“In many countries, the use of phytase feed enzymes, along with strict manure handling legislation, are essential to help clean up Europe’s freshwater resources and address the issues of water pollution of agricultural runoff.”
More sustainable practices will also help European farmers attract subsidies in the coming years. “With the European Green Deal and the newly reformed Common Agricultural Policy (CAP) focused on more sustainable agriculture, a significant proportion of farm subsidy payments will be related to environmental and climate friendly farming practices,” Nickell told this publication.
“Key to achieving the ambitions of more sustainable food systems and improving the environmental image of the sector is the alignment of policy with practical, proven solutions that can be implemented broadly at farm level while taking into account the highly nuanced nature of animal production.”
Relaying sustainable practices to the consumer
Is there a way for consumers to know that their meat or animal products were produced with fewer emissions? According to Nickell, consumer demand is there, but a lack of transparency on food labelling is hindering such communication.
“It is estimated that food accounts for 10-30% of a household’s footprint, yet there is a lack of transparency on food labelling to enable consumers to start to make environmentally conscious purchase decisions.
“Consumers play a major role in addressing the societal need for more sustainable food systems, but in order to accelerate this shift, clear and understandable footprint labelling is required on product packaging.”
For this to happen, DSM’s VP of Sustainability, Animal Health and Nutrition, believes robust footprint analysis is needed right down to the individual farm.
“Often average industry data sets and proxy data sets are used to estimate the footprint of foods, yet this does not differentiate those farmers that are progressive and have invested in technologies that have resulted in food produced with a proven lower environmental footprint – unfortunately to many consumers, beef is beef, irrespective of the way it has been grown. Based on general, high level perceptions, they deem it environmentally unsustainable.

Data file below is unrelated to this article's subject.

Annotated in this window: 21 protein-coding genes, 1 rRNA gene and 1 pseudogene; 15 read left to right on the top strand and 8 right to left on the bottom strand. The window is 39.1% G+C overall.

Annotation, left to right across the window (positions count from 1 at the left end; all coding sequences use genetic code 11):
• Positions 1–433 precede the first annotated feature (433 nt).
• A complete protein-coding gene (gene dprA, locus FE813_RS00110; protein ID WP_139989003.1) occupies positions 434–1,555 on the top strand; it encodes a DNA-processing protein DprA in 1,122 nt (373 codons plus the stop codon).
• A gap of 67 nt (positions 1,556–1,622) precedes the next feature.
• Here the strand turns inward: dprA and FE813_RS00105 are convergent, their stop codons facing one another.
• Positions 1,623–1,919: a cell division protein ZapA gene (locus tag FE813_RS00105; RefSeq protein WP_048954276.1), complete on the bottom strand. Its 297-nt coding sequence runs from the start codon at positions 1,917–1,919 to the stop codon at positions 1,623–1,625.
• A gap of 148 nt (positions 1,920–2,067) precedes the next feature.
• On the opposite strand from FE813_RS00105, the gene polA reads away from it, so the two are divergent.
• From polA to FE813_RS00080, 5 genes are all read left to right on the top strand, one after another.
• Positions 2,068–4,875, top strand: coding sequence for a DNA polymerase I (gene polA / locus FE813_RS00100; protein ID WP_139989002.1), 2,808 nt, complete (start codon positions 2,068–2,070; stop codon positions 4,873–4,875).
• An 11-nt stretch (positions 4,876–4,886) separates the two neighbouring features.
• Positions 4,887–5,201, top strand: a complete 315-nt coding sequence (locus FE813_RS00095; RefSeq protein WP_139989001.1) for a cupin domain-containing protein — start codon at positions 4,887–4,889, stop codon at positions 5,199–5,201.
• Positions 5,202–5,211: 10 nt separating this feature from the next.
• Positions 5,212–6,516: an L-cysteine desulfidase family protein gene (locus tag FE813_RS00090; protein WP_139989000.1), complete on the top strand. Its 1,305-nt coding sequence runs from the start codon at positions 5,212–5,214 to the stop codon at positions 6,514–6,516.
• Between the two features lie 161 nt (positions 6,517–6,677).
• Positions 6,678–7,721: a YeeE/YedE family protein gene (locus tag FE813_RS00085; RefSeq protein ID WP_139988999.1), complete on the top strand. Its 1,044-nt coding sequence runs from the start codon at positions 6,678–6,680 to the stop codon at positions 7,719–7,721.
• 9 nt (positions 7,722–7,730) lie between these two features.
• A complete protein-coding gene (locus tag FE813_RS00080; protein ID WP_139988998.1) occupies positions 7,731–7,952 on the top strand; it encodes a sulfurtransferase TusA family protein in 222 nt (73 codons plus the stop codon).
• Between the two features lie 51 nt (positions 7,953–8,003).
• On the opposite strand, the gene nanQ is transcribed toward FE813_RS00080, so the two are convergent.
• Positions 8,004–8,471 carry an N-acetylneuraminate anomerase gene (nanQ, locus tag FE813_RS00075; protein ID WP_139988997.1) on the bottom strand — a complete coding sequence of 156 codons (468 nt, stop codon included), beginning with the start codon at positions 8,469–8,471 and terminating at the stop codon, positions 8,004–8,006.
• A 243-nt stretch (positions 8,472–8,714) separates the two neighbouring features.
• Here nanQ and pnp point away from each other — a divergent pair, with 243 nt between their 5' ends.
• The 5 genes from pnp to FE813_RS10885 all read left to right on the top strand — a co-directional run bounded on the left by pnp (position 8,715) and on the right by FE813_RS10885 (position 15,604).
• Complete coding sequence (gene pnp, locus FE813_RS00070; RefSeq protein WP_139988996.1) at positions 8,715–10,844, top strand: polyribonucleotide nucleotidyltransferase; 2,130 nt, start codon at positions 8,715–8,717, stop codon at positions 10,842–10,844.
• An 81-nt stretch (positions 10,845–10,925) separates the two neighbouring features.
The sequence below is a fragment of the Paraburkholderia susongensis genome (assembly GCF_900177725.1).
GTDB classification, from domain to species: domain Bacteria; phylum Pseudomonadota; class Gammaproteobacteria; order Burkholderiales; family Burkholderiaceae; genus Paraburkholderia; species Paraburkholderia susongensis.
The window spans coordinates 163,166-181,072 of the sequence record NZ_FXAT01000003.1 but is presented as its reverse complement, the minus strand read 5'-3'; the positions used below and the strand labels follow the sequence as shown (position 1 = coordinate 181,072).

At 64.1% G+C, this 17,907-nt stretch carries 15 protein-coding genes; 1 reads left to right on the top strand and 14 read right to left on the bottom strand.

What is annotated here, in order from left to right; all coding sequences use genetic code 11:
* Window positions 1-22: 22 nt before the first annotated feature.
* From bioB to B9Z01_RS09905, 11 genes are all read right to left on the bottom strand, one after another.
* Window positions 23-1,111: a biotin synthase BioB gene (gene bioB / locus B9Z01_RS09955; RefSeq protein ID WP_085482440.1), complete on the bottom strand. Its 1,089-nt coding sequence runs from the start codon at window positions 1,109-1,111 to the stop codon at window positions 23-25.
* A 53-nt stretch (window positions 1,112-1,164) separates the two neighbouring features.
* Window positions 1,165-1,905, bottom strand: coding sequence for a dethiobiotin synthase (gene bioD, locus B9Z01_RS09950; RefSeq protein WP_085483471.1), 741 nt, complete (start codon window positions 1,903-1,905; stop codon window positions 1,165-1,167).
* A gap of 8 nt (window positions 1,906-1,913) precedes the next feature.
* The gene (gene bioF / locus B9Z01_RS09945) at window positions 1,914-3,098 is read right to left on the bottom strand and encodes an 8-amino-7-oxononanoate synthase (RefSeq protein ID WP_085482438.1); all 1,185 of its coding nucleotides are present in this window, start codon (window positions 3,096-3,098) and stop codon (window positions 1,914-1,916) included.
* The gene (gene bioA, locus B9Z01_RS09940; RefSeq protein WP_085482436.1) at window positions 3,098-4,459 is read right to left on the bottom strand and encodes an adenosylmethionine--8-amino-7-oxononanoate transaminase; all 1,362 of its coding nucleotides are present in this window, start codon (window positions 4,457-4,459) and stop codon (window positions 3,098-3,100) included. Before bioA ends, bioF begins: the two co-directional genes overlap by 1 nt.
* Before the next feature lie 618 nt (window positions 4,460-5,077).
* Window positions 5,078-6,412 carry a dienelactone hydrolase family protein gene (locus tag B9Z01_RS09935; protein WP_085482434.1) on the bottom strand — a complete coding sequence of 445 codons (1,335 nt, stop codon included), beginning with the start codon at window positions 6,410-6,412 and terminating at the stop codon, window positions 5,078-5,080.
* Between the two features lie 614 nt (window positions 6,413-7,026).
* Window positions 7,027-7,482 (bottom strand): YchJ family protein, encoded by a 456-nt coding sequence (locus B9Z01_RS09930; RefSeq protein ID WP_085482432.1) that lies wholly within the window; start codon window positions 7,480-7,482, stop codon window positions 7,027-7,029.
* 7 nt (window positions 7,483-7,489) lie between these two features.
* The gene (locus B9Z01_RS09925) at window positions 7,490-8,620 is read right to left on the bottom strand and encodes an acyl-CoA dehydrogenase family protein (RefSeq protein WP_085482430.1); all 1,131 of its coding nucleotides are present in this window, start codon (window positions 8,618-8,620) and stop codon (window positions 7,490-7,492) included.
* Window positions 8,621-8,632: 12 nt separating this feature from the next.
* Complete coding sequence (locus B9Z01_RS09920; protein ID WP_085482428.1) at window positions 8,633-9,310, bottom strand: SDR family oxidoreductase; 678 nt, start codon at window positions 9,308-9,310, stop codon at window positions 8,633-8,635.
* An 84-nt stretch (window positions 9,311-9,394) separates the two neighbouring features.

“Yet in this example, the footprint of beef production varies considerably depending on the farming system. This is not generally known by the consumer.”
Moreover, footprint data is often reported on a ‘per kilo of product’ basis, irrespective of the nutritional value of the food item, Nickell highlighted. This means that comparisons of environmental impact between food types ‘becomes misleading’.
“Today there are farmers already producing animal protein with a low environmental footprint and as the industry implements further measures to become more sustainable, it is vitally important that accurate, credible footprint labelling becomes common place, allowing the consumer to make informed choices and the industry to unlock the value of their investments.
“Fortunately, the industry is already moving this way. There’s been a seismic shift in areas such as recyclable packaging and now drive for quality products, whether they be milk, meat, fish or eggs, that are transparently and ethically produced.”
Further, metrics like eco-labelling on food packaging that reflect the total environmental impact of food, from farm to fork, are gaining interest. However, Nickell believes that wider awareness and education is crucial to create global change.
“We’re also seeing farmers begin to command more control and gain higher prices if they are able to operate in an environmentally friendly manner, however, this will continue to be driven by consumer demand,” he told this publication.
“It’s up to us, and us as an industry, to communicate the scale and effect we’re having and that starts with accurate, credible measurement at farm level.”